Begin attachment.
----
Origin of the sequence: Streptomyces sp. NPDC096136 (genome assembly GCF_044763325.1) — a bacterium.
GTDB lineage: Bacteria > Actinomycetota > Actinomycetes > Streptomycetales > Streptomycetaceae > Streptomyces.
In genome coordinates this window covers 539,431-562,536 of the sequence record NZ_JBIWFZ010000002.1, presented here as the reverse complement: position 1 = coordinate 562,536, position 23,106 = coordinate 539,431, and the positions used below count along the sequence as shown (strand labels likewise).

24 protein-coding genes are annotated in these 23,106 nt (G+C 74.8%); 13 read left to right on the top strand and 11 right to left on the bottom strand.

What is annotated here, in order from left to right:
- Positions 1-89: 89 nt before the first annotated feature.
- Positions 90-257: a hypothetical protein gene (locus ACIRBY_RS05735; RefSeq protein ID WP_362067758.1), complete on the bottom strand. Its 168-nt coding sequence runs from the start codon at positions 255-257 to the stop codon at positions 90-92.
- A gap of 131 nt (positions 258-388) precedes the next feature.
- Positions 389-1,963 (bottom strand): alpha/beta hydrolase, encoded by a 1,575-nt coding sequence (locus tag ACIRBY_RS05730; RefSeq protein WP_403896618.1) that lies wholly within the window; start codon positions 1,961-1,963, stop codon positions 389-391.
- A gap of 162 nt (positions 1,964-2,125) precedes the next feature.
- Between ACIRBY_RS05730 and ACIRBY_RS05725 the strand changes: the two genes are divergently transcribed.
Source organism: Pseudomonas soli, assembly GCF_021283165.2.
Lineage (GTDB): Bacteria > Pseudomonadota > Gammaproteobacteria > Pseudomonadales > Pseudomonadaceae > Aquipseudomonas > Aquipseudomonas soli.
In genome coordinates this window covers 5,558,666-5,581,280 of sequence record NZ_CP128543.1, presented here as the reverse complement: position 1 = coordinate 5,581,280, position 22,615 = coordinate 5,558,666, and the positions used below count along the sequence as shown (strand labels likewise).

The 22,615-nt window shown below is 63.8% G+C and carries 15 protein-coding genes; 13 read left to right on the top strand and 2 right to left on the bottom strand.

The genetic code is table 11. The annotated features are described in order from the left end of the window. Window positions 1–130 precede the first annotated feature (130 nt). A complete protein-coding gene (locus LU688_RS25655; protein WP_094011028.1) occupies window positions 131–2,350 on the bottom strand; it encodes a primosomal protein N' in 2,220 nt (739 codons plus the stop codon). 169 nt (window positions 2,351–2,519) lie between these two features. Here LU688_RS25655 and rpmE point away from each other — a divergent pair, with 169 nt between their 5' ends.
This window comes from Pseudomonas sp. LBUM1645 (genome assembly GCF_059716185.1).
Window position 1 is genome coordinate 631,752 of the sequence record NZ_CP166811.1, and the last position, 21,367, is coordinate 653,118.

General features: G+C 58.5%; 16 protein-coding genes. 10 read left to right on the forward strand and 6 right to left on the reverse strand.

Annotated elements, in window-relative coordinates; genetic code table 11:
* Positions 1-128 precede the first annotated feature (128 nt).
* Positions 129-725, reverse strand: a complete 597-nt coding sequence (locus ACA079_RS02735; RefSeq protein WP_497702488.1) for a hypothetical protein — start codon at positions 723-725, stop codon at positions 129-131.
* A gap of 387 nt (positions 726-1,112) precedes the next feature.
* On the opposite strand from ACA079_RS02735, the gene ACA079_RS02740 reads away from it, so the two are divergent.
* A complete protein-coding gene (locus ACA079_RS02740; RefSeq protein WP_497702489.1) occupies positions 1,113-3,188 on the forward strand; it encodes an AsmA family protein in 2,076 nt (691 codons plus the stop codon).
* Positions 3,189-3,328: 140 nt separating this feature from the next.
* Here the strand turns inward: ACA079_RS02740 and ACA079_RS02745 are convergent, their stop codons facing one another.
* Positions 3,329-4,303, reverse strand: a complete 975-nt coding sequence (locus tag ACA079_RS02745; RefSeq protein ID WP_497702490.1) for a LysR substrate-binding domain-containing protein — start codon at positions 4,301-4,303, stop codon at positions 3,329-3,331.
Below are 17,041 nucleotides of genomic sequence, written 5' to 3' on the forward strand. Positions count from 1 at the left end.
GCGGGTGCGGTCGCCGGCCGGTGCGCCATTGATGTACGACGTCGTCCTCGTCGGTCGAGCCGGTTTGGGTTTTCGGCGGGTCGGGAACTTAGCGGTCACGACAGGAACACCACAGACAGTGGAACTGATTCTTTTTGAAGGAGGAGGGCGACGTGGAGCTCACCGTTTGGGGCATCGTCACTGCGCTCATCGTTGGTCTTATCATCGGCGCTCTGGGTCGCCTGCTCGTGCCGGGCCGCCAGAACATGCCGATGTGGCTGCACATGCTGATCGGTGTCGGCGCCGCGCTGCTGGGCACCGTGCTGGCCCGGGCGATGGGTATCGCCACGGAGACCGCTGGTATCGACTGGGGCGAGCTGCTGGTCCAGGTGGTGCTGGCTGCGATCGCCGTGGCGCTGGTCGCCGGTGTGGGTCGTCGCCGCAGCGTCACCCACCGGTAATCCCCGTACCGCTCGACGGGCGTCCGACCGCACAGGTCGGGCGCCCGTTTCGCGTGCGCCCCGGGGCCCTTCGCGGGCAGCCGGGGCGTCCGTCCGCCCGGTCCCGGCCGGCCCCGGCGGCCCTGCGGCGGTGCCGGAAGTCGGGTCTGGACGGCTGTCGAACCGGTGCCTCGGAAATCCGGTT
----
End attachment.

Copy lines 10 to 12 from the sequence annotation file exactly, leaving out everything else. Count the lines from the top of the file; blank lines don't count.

- A gap of 162 nt (positions 1,964-2,125) precedes the next feature.
- Between ACIRBY_RS05730 and ACIRBY_RS05725 the strand changes: the two genes are divergently transcribed.
Source organism: Pseudomonas soli, assembly GCF_021283165.2.